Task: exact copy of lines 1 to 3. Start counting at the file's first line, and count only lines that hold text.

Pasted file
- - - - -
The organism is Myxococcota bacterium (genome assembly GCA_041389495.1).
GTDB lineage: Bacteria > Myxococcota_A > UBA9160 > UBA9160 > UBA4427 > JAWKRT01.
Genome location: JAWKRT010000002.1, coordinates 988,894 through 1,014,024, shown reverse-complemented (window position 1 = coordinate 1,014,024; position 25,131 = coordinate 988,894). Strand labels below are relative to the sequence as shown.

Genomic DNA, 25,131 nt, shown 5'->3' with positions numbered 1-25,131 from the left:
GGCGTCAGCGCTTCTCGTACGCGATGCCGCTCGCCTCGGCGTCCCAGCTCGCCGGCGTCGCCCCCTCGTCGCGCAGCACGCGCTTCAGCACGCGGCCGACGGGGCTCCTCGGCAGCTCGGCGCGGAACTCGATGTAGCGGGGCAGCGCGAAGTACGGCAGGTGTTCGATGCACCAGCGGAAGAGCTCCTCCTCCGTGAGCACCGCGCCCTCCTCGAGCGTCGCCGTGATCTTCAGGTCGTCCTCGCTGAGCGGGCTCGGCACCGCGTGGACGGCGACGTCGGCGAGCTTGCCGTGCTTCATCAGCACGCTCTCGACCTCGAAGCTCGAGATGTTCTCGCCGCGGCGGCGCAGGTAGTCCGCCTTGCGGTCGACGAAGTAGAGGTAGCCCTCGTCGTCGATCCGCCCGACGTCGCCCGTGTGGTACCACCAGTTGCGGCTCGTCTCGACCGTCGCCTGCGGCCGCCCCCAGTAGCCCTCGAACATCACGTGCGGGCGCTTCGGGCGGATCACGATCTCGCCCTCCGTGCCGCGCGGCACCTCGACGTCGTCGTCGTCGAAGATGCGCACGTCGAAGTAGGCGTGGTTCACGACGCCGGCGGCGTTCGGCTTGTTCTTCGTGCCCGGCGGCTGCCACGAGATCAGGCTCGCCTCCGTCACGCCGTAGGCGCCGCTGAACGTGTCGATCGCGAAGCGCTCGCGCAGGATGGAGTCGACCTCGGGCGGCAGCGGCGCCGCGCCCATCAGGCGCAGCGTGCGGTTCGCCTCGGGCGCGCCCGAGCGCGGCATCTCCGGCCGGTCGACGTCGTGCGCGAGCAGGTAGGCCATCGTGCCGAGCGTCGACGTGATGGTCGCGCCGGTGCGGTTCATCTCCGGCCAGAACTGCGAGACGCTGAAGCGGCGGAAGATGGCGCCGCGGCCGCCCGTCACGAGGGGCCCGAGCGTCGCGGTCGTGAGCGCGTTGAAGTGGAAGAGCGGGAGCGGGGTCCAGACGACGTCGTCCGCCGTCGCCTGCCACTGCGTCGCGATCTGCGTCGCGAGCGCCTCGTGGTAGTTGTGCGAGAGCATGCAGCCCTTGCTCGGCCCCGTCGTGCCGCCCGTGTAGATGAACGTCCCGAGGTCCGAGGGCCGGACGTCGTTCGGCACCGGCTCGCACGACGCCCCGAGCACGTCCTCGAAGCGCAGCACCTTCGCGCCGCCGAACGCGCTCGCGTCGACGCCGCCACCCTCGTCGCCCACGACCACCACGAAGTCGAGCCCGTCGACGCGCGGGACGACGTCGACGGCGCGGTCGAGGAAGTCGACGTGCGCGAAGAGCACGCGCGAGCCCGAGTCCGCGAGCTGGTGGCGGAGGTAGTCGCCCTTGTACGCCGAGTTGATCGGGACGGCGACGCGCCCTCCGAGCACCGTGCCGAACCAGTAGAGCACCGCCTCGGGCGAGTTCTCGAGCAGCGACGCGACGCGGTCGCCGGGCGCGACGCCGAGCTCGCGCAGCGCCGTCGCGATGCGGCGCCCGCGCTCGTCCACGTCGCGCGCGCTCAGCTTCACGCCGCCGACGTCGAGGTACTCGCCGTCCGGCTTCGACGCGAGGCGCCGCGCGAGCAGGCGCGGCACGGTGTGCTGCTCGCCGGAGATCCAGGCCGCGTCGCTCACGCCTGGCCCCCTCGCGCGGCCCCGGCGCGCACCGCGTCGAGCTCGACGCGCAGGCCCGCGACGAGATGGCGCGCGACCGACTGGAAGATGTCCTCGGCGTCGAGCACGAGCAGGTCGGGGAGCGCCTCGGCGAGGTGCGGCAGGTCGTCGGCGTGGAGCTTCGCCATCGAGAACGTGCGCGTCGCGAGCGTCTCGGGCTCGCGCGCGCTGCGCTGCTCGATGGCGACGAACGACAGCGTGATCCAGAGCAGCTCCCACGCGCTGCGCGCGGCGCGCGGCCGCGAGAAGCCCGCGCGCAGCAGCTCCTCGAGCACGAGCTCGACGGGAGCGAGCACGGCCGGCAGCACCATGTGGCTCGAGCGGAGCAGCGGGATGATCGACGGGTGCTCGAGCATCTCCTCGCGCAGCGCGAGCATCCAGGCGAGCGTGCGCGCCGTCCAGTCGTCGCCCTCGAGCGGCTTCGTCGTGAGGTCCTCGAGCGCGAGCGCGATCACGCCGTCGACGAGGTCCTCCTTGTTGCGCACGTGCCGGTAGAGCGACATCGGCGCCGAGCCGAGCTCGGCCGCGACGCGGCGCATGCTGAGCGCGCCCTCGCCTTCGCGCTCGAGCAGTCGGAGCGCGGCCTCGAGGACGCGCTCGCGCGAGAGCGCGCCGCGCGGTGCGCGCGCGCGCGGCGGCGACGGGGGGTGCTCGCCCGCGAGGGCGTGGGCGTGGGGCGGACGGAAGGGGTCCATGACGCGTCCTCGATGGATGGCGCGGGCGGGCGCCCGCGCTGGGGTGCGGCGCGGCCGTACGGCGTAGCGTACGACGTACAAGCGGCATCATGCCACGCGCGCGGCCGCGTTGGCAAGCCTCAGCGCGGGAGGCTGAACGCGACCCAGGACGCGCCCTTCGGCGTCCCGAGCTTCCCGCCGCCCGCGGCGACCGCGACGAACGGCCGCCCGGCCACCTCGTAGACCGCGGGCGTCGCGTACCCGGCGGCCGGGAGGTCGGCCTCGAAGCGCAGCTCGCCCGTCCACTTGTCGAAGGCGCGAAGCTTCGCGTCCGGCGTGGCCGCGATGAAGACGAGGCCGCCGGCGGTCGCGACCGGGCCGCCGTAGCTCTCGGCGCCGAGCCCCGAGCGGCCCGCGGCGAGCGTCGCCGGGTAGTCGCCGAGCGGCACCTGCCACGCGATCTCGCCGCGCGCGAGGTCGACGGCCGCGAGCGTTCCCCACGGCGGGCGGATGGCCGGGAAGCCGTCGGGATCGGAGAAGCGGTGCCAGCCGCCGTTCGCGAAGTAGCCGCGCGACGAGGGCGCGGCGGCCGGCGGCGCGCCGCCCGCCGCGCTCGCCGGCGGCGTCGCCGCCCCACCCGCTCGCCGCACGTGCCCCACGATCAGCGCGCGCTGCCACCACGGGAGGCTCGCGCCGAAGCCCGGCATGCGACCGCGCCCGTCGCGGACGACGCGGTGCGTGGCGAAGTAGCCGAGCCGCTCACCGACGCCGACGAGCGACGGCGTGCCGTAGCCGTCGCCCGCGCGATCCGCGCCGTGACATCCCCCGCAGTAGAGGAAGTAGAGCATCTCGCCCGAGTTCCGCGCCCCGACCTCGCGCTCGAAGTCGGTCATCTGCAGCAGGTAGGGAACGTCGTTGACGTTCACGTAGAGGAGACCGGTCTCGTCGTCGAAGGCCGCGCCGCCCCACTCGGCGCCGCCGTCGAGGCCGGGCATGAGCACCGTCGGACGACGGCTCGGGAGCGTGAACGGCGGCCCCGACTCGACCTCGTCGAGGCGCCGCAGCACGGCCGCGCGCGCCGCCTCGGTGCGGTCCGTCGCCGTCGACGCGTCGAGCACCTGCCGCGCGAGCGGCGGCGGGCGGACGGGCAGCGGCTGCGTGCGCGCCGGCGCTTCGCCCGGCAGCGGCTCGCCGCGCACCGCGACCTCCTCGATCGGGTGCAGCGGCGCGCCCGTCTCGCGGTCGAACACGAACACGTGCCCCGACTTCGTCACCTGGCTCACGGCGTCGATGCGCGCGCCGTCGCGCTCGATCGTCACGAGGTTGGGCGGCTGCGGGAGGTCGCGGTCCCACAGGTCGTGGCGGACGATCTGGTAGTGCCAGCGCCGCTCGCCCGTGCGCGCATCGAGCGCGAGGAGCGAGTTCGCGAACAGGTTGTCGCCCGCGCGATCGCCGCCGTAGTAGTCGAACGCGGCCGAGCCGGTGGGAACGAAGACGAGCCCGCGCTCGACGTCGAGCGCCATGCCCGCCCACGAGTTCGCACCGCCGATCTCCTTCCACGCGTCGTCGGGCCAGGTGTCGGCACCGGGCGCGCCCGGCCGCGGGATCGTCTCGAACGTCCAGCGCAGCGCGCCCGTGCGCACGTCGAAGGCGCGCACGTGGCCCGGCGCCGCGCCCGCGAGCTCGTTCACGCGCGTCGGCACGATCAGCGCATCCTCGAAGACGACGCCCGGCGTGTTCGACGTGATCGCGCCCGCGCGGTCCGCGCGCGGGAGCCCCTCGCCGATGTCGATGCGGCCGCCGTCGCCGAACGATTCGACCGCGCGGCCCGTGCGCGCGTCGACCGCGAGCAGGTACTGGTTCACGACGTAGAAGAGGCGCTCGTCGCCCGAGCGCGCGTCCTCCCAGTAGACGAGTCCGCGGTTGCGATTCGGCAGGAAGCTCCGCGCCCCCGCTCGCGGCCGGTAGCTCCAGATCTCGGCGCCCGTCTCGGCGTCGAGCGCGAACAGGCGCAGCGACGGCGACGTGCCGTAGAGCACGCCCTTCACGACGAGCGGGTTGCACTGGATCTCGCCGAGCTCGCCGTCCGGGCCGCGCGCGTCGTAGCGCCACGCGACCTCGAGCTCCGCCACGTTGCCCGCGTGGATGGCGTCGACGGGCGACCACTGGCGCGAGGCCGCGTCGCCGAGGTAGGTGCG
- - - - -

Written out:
The organism is Myxococcota bacterium (genome assembly GCA_041389495.1).
GTDB lineage: Bacteria > Myxococcota_A > UBA9160 > UBA9160 > UBA4427 > JAWKRT01.
Genome location: JAWKRT010000002.1, coordinates 988,894 through 1,014,024, shown reverse-complemented (window position 1 = coordinate 1,014,024; position 25,131 = coordinate 988,894). Strand labels below are relative to the sequence as shown.